This shark was first identified by the famous Swiss Naturalist Louis Agassiz, in 1843, as Cretoxyhrina mantelli. However, the most complete specimen of this shark was discovered in 1890, by the fossil hunter Charles H. Sternberg, who published his findings in 1907. The specimen comprised a nearly complete associated vertebral column and over 250 associated teeth. This kind of exceptional preservation of fossil sharks is rare, because a shark's skeleton is made of cartilage, which is not prone to fossilization. Charles dubbed the specimen Oxyrhina mantelli. This specimen represented a 20-foot-long (6.1 m) shark. It was excavated from Hackberry Creek, Gove County, Kansas.
In later years, several other specimens have also been found. One such specimen was discovered in 1891 by George Sternberg, and was stored in a Munich museum. This specimen was also reported to be 20 feet (6.1 m) long, but was destroyed during a bombing raid on Munich in World War II.
Cretoxyrhina was the largest shark in its time and was among the chief predators of the seas. Fossil records revealed that it preyed on a variety of marine animals, such as mosasaurs like Tylosaurus, plesiosaurs like Elasmosaurus, bony fish like Xiphactinus, and protostegid turtles like Archelon.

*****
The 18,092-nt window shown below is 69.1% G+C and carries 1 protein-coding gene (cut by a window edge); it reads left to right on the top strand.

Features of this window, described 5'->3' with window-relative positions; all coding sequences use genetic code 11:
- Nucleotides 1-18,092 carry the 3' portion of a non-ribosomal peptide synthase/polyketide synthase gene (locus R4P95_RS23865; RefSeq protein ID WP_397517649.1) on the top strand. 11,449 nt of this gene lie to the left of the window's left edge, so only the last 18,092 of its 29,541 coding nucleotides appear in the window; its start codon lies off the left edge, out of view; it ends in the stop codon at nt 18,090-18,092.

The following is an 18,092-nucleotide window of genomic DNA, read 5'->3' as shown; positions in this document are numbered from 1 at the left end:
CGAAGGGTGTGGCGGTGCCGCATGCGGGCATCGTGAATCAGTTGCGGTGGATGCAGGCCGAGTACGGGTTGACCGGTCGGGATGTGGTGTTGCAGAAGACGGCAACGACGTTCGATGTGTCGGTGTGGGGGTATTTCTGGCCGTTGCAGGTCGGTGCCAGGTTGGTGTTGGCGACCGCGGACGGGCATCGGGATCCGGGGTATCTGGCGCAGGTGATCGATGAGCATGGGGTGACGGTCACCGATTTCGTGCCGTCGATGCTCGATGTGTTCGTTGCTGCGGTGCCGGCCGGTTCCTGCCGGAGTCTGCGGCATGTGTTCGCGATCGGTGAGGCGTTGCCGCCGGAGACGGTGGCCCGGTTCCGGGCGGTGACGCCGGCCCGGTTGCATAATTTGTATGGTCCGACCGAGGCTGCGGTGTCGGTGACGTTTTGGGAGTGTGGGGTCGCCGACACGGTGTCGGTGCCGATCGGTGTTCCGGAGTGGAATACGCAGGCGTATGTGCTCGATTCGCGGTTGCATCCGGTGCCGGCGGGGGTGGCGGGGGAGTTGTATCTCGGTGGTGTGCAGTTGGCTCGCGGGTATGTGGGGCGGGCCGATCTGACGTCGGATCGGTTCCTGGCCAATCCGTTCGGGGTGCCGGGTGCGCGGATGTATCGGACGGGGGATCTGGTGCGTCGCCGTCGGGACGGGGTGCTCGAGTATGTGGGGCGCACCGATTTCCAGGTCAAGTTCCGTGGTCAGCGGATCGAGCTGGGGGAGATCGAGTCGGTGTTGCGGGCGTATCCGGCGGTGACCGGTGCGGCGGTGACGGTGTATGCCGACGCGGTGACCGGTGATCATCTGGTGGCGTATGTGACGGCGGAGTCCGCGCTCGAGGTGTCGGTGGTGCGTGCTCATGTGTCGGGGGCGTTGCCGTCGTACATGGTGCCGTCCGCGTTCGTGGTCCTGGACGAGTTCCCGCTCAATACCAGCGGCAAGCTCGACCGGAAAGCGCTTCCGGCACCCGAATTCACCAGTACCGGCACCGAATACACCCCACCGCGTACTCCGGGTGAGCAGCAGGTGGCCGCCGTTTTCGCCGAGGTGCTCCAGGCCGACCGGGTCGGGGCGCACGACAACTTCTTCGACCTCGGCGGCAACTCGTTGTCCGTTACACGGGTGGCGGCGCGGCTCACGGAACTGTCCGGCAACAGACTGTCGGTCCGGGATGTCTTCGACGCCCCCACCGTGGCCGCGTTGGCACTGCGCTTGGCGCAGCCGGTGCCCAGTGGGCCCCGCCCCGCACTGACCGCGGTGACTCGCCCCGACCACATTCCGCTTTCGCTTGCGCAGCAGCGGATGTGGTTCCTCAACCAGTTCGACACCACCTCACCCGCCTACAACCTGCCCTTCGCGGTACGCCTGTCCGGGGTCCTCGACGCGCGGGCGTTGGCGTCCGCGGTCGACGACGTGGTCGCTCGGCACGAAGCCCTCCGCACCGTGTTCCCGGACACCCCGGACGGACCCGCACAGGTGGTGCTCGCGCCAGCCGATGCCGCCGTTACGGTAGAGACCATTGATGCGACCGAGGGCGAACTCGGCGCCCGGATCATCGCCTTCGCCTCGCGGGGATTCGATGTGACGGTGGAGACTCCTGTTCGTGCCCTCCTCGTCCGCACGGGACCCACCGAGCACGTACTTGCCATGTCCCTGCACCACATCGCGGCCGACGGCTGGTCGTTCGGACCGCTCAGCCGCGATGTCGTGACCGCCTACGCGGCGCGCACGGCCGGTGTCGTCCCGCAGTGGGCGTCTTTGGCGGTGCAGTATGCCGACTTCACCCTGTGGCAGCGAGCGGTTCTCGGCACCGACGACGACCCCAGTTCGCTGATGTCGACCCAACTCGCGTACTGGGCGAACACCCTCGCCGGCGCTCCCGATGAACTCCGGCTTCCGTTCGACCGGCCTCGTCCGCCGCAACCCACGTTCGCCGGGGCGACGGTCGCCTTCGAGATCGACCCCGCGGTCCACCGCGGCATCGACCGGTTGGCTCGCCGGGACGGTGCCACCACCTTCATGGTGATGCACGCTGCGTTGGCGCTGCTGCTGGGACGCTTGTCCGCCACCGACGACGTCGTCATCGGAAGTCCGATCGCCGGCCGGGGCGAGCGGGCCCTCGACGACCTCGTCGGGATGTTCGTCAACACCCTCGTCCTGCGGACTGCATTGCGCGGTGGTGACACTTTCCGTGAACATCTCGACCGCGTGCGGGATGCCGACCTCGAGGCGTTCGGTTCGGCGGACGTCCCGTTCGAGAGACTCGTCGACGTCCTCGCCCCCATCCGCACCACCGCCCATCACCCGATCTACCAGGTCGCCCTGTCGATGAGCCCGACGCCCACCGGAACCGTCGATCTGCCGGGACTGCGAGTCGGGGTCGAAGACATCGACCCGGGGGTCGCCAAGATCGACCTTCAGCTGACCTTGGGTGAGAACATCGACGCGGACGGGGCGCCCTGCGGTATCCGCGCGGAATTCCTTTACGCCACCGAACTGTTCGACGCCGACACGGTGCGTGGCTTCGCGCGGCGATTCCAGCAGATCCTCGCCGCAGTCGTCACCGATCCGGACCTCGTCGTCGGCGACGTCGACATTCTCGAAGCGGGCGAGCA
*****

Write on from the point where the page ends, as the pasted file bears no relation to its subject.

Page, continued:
- Kenshu Shimada (1997). "Stratigraphic Record of the Late Cretaceous Lamniform Shark, Cretoxyrhina mantelli (Agassiz), in Kansas". Kansas Academy of Science.
- Mikael Siverson and Johan Lindgren (2005). "Late Cretaceous sharks Cretoxyrhina and Cardabiodon from Montana, USA" (PDF). Acta Palaeontologica Polonica.
- Everhart, Mike (2009). "Cretoxyrhina mantelli, the Ginsu Shark".
Since the shark had no common name in the literature, and since it fed by ‘slicing’ up its victim into bite-size pieces, we [paleontologists K. Shimada and M. J. Everhart] decided that the title “Ginsu Shark”, was an appropriate, descriptive (and somewhat humorous) name for this awesome creature.